(Corrects figure in last para to 125)
BELGRADE, March 17 The European Bank for
Reconstruction and Development may tap the Serbian market later
in the year with another dinar bond to boost borrowing in the
domestic currency, the head of lender's mission in Belgrade said
The EBRD issued its first three-year, 2.5 billion dinar
($21.68 million) bond in December 2016. The maturity came with a
rate of 3-month BELIBOR -- the rate on dinar deposits
in the interbank market -- plus 0.4 percent.
Daniel Berg, EBRD director for Serbia, said that the bank
now has two projects under way that would use money from the
bond and that he hoped the first deal should be signed by the
end of March.
In December, the EBRD said it hoped 15 to 20 percent of its
lending to Serbia could eventually be in dinars. The bank has
already issued bonds and lent in local currency in a number of
countries, including Armenia, Georgia, Kazakhstan and Russia.
"What I hope ... is that those first loans will be signed
... and we'll come back to the market for additional dinar
fundraising later in the year, and I hope the next fundraising
will even be at more competitive pricing," Berg said.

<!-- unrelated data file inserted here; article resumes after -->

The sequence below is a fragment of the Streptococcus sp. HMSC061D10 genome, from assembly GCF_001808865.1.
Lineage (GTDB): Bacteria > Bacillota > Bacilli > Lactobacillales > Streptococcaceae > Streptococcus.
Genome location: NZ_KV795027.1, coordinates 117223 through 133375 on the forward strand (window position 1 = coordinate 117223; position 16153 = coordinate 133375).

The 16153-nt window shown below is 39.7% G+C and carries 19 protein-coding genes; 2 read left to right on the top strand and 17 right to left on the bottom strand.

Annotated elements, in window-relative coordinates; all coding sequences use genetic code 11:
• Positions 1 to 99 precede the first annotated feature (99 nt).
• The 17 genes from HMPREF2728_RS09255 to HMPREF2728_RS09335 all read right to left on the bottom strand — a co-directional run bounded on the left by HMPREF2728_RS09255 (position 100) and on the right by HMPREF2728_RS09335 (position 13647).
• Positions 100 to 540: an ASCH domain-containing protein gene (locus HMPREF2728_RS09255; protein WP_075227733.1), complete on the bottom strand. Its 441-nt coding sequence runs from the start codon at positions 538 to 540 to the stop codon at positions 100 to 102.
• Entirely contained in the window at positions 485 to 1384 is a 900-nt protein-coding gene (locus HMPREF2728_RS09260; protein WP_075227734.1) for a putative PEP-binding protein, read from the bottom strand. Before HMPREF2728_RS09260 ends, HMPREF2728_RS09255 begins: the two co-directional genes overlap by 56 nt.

"The first one (bond) is competitive enough, but I am not
sure it's going to be easy to sell that price forever."
The EBRD has so far lent 4.5 billion euros ($4.8 billion)
to Serbia where more than 70 percent of borrowing is in foreign
Berg said that the EBRD wants to boost borrowing in the
dinar as unhedged borrowers in foreign currencies can be exposed
to exchange rate risks.
"People have dinar incomes, dinar revenues and they are
borrowing in euros ... they have a risk on their balance sheet
which they are not addressing if they are borrowing in euro," he
Berg also said that the EBRD was considering working with
commercial banks to invest in Serbia's energy sector including
wind farms and environmental projects such as a Belgrade
"If you are financing a couple of them then you are talking
about 100 to 125 million euros from the EBRD," he said.
(1 = 115.3100 Serbian dinars)
($1 = 0.9307 euros)
(Reporting by Aleksandar Vasovic; Editing by Jeremy Gaunt)